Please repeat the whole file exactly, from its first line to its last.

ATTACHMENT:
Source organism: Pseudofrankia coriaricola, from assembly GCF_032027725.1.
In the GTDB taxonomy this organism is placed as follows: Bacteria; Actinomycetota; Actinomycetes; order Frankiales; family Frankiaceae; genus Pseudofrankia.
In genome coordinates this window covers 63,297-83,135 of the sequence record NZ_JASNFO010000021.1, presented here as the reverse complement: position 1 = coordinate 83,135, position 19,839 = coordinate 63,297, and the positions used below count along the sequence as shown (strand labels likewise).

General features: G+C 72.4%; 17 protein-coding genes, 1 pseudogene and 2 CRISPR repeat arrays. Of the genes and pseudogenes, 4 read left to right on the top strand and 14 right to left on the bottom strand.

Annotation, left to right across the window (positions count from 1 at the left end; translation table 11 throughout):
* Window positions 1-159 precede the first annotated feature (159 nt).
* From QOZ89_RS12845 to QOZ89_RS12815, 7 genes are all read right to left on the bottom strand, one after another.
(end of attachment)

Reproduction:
Source organism: Pseudofrankia coriaricola, from assembly GCF_032027725.1.
In the GTDB taxonomy this organism is placed as follows: Bacteria; Actinomycetota; Actinomycetes; order Frankiales; family Frankiaceae; genus Pseudofrankia.
In genome coordinates this window covers 63,297-83,135 of the sequence record NZ_JASNFO010000021.1, presented here as the reverse complement: position 1 = coordinate 83,135, position 19,839 = coordinate 63,297, and the positions used below count along the sequence as shown (strand labels likewise).

General features: G+C 72.4%; 17 protein-coding genes, 1 pseudogene and 2 CRISPR repeat arrays. Of the genes and pseudogenes, 4 read left to right on the top strand and 14 right to left on the bottom strand.

Annotation, left to right across the window (positions count from 1 at the left end; translation table 11 throughout):
* Window positions 1-159 precede the first annotated feature (159 nt).
* From QOZ89_RS12845 to QOZ89_RS12815, 7 genes are all read right to left on the bottom strand, one after another.